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In re Arbitration Between Davies and Career and Technical High School Teachers' Association

Superior Court of Rhode Island, Providence

October 11, 2018

IN THE MATTER OF THE ARBITRATION BETWEEN WILLIAM M. DAVIES, JR. CAREER AND TECHNICAL HIGH SCHOOL TEACHERS' ASSOCIATION/NEARI/NEA
v.
WILLIAM M. DAVIES, JR. CAREER AND TECHNICAL HIGH SCHOOL BOARD OF TRUSTEES

          For Plaintiff: Vincent F. Ragosta, Jr., Esq.; Peter D. DeSimone, Esq.

          For Defendant: John E. DeCubellis, Jr., Esq.

          DECISION

          CARNES, J.

         Before this Court is the William M. Davies, Jr. Career and Technical High School Board of Trustees' (the Board) Motion to Vacate an Arbitration Award finding the Board violated the Collective Bargaining Agreement (CBA) between William M. Davies, Jr. Career and Technical High School Teachers' Association/NEARI/NEA (the Union) and the Board. The Union has filed a Cross-Motion to Confirm the Arbitration Award. The Board contends that the award should be vacated because the arbitrator exceeded his authority by interpreting the CBA in such a way as to contradict state law and usurp the Board's statutory authority. Jurisdiction is pursuant to G.L. 1956 §§ 28-9-14, 28-9-17 and 28-9-18.

         I

         Facts and Travel

         The material facts of this case are not in dispute. At the time of the Board's action that gave rise to the current dispute, the Board and the Union were parties to a collective bargaining agreement. Arbitration Award 4-5. The arbitrator's interpretation of two provisions of the CBA is at issue in this case. Article 5.1 provides: "To the extent permissible by law, parties hereto recognize and accept the principle of seniority in all cases of layoffs and recalls." CBA 7 (emphasis added). Article 5.7 provides:

"All internal applicants for a position at Davies will be judged on the bases of the following criteria as described in the Vacancy/Transfer Matrix:
- Seniority
- Elements/Components of the RI Model Evaluation and Support System
- Certifications
- Content Knowledge
- Relevant Professional Experience" Id. at 8.

         At the end of the 2015-2016 school year, the Board laid off William Esser (Esser), who was then teaching at William M. Davies, Jr. Career and Technical High School (Davies) in the Building and Construction Trades Department. The Board also laid off Emmanuel Ruiz (Ruiz), who was then teaching in the Math Department.

         At the beginning of the 2016-2017 school year, a teaching position in the Math Department became available, and both Esser and Ruiz were interested in the position. Both Esser and Ruiz were certified to teach Math; however, Esser was more senior than Ruiz. To decide which teacher should receive the position, Adam Flynn (Flynn), the Supervisor of Academic Instruction at the time, applied the Vacancy/Transfer Matrix found in Article 5.7 of the CBA (the matrix). He did so because he believed Esser's move to a different department was not a "linear recall" and therefore, it was a transfer that fell more appropriately under Article 5.7 as opposed to Article 5.1 that specifically addressed recalls. After applying the matrix, both Esser and Ruiz received the same score. Flynn then looked at both teachers' Effectiveness Rating Report and found that while both teachers were rated overall "Effective," Ruiz had a slightly higher technical score. Based on this slight difference in score, Flynn recalled Ruiz for the open position as opposed to Esser.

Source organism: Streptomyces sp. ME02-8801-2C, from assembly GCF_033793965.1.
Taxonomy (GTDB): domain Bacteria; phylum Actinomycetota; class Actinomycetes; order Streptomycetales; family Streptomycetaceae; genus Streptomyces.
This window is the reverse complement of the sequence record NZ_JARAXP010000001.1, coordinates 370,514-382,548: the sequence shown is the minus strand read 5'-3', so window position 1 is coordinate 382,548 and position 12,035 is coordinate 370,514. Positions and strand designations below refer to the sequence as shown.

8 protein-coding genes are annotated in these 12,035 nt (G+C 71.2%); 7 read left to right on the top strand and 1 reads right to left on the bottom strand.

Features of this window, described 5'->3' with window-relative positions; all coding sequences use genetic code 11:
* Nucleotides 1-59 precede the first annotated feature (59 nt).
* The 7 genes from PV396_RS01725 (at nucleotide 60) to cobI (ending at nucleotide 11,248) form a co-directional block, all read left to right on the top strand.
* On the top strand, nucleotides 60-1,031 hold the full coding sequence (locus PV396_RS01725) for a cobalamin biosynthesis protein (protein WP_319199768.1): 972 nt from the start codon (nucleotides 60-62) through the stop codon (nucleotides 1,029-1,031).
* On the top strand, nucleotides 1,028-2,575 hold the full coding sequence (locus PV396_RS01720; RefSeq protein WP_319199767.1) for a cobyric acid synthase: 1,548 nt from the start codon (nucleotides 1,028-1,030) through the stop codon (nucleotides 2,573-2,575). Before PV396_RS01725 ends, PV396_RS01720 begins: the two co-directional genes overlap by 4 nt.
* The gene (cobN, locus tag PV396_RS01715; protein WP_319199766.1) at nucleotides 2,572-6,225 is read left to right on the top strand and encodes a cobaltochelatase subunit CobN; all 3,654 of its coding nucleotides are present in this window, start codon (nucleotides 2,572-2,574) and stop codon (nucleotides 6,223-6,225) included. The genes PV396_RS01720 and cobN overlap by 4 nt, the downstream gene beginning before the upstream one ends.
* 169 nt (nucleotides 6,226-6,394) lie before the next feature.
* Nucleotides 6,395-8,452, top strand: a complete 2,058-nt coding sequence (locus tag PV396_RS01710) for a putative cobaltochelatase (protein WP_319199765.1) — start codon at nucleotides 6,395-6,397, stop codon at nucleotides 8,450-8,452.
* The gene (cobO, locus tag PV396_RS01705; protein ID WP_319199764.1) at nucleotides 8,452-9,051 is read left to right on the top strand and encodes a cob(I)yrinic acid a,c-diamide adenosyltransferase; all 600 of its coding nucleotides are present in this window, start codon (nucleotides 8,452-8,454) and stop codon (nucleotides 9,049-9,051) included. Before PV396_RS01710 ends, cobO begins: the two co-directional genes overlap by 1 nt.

The Union then filed a grievance, asserting the Board violated Article 5.1 of the CBA, the seniority provision, by failing to recall the more senior Esser over the less senior Ruiz. Arbitration Award 6-7. The grievance proceeded to arbitration where the issue presented was the following: "Was the failure to recall Mr. Esser to a Math position a violation of the collective bargaining agreement? If so, what shall be the remedy"? Arbitration Award 1-2.

         At arbitration, the Union contended that the issue was substantively arbitrable because the CBA included a broad arbitration clause and the grievance did not involve the Board's non-delegable statutory duties. Also, the Union asserted that there was no contractual basis for Flynn's conclusion that Esser's move to the Math Department would be a "linear recall" and therefore, Article 5.7, which governed vacancies and transfers, should have been applied as opposed to Article 5.1, which specifically governed recalls. Lastly, the Union pointed to the Board's past practice of basing lay-off and recall decisions on seniority to show that seniority should have been applied in this case as well.

         The Board took the position that the phrase "to the extent permissible by law" contained in Article 5.1 of the CBA prevented it from recalling the more senior Esser over the less senior Ruiz. Specifically, the Board asserted that the Basic Education Program Regulations and advisory opinions issued by the Commissioner of Education prohibited it from making the recall decision based on strict seniority. Additionally, the Board averred that the issue was not arbitrable because the decision of who to recall to the vacant position was the Board's non-delegable statutory duty.

         After reviewing each parties' positions, the arbitrator issued a decision (the award) finding the dispute was arbitrable, and ultimately, that the Board violated Article 5.1 of the CBA by failing to recall the more senior Esser to the vacant position. Arbitration Award 11-14. Specifically, the arbitrator found that the Board was not legally precluded from "us[ing] seniority as the determining factor for recalling laid-off teachers" and therefore, Article 5.1 required "the principle of seniority to govern all recalls." Id. at 12, 14. The arbitrator issued an award ...


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